400 killed in Western China earthquake; 10,000 injured
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Last Updated: Wednesday, April 14, 2010, 19:17
  
Beijing: A powerful earthquake today devastated China's remote north-western province of Qinghai killing 400 people as it toppled houses, created cracks in dams and left 10,000 injured, officials said.

The trembler measuring 7.1-magnitude on Richter scale hit the province in the Qinghai Tibetan plateau early today almost flattening Jiegu township, where more than 85 per cent of the houses collapsed.

Indian embassy in Beijing said that they have not received reports of any casualty of Indian nationals.

Paramilitary and rescue workers were working with t their hands to remove the rubble to save the people buried under it. TV footage said that all access roads to the region had been damaged and even the airport cut off.

Downed phone lines, strong gales and continuing aftershocks were hindering the rescue efforts with Xinhua reporting that people with blood were lying on the roads.

The Chinese official said the toll could go up as the houses in the remote area are mostly made of mud and almost all of them collapsed in the quake.

This quake comes less than two years after a magnitude 7.9 quake hit the neighbouring Sichuan province which left 90,000 people dead.

The workers were working hard to release from a reservoir on the town's outskirts where cracks had been formed. Among the casualties were school children, who were buried under the debris of the building.

Many people are still buried under the debris of collapsed houses in the Gyegu Town near the epicentre in the Tibetan Autonomous Prefecture of Yushu in southern Qinghai, said Huang Limin, deputy secretary-general of the prefecture government.

The strong quake had a string of aftershocks, with the biggest one measuring 6.3 magnitude, have toppled houses, temples, gas stations and electric poles, triggered landslides, damaged roads, cut power supplies and disrupted telecommunications, official Xnhua reported.

Gyegu, also known as Jiegu, is the seat of the Yushu prefecture government. The town has a population of about 100,000, including permanent residents and migrant people.

About 700 soldiers are now struggling to clear away the rubble and rescue the buried people, a spokesman with the Qinghai Provincial Emergency Office said.

More than 5,000 additional rescuers, including soldiers and medical workers, have been dispatched to the quake-hit region, according to a news conference held by the Qinghai provincial government.

"Our top priority is to save students. Schools are always places that have many people," said Kang Zifu, an army officer in the rescue operation in Gyegu.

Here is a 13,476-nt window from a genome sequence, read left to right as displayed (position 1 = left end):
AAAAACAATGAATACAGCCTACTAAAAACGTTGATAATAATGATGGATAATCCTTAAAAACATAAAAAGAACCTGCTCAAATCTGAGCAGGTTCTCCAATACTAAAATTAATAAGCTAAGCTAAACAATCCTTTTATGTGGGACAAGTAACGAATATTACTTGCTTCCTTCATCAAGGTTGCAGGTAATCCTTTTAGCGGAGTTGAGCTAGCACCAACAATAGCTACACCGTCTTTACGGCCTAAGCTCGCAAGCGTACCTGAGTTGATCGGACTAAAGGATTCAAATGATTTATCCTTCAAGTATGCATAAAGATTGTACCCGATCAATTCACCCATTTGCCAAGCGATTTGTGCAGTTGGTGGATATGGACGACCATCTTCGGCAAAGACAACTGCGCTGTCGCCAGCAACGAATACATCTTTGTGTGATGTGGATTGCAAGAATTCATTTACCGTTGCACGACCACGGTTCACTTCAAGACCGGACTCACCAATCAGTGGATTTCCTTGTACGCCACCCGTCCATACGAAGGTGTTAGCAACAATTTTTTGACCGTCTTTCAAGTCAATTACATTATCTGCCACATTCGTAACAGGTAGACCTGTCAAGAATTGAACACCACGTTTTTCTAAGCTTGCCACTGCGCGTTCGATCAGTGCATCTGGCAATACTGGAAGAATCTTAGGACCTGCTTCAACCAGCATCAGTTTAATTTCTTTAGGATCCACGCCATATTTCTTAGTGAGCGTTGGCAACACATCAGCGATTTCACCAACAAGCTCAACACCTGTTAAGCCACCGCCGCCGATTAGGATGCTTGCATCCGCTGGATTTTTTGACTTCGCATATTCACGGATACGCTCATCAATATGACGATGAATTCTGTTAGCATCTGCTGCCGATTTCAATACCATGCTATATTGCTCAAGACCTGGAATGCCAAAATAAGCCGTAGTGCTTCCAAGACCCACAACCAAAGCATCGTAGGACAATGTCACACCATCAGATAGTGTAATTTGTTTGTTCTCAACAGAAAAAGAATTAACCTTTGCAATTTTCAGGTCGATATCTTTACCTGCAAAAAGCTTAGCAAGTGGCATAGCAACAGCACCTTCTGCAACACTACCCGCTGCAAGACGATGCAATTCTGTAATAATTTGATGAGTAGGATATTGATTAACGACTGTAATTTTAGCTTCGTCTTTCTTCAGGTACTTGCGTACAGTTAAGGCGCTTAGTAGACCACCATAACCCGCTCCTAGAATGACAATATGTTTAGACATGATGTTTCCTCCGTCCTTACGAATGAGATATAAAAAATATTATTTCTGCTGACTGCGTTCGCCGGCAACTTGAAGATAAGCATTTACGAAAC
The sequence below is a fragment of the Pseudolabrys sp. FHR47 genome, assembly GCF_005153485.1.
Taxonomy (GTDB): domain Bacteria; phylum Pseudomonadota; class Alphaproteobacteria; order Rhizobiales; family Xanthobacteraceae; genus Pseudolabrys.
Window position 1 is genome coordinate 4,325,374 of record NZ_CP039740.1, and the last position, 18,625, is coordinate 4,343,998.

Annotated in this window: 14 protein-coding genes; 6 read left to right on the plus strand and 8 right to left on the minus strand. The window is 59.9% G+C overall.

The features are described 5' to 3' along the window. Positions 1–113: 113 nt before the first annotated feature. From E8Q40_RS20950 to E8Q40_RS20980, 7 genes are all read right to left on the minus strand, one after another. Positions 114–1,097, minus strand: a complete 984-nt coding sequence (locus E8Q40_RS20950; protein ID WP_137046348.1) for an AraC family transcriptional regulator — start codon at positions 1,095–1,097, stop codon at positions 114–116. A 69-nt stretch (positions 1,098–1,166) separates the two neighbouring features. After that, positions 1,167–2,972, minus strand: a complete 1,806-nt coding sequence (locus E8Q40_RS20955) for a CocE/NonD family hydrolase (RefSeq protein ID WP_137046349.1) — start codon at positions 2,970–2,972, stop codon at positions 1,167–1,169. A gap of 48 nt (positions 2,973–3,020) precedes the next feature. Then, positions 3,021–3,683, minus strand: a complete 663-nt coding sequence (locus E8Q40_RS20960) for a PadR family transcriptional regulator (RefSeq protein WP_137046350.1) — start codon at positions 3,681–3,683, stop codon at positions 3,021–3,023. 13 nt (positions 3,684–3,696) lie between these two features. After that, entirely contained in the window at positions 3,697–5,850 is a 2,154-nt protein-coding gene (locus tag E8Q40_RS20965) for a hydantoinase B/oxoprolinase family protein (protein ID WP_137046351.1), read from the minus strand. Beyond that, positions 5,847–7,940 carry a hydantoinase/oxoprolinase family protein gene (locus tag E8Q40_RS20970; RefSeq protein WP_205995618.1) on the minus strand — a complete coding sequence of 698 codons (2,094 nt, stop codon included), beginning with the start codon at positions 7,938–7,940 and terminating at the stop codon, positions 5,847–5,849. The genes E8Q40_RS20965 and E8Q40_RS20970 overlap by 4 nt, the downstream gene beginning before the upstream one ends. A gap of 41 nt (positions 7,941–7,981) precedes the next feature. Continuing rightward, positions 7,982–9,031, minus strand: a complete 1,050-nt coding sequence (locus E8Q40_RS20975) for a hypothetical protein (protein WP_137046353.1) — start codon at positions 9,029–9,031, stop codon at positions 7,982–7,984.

The quake also killed five people and injured one another in the Shiqu County, which neighbours Yushu, in the Tibetan Autonomous Prefecture of Garze in Sichuan Province, local authorities said.

"The streets in Gyegu are thronged with panic, injured people, with many bleeding from the head," he said. "Many students are buried under the debris due to building collapse at a vocational school," he said.

"A large crack appears in the wall of the Yushu Hotel, and part of a government office building also collapsed," he said.

"I can see injured people everywhere. The biggest problem now is that we lack tents, we lack medical equipment, medicine and medical workers," he said.

The epicentre of the quake is at the Rima Village in the Shanglaxiu Township, about 50 km west of Gyegu and about 800 km away from Xining, the Qinghai provincial capital.

"The epicentre is a pasturing area and sparsely- populated. I think the quake would not cause casualties as heavy as those in Jiegu," Zhuohuaxia said.

Zhu Liang, a driver at the Yushu prefecture government, said he saw half of the buildings in the Yushu Vocational School had collapsed.

"I do not know how many students have died," said Zhu, who is now in the rescue operation.

"Students just got up and were yet to go to class when the quake happened. I recovered several bodies from the debris and found they were fully dressed," he said.

"Buildings in our school were all toppled, and five pupils have died," said a teacher surnamed Chang at the Yushu Primary School, a boarding school with about 1,000 students.

"Morning sessions did not begin when the quake happened. Some pupils ran out of dorms alive, and those who had not escaped in time were buried," Chang said.

"The houses here are almost all made of wood and earthen walls, which will easily collapse when a quake happens," said Karsum Nyima, deputy director of the News Department of the Yushu TV Station.

Although Yushu is a sparsely-populated region, experts said the quake is very likely to cause "heavy" casualties.

"The strong quake has a shallow depth and the epicentre is close to the prefecture seat," said Sun Shihong, a research fellow with the China Earthquake Networks Center in Beijing.

"It is estimated there will be heavy casualties, as the quake occurred in the early morning and most of the local residents were yet to get up," he said.

"In addition, according to the building structure and damages, a large number of people will be injured," he added. The quake was strongly felt in the neighbouring Qamdo Prefecture and other regions in Tibet.

PTI


First Published: Wednesday, April 14, 2010, 19:17


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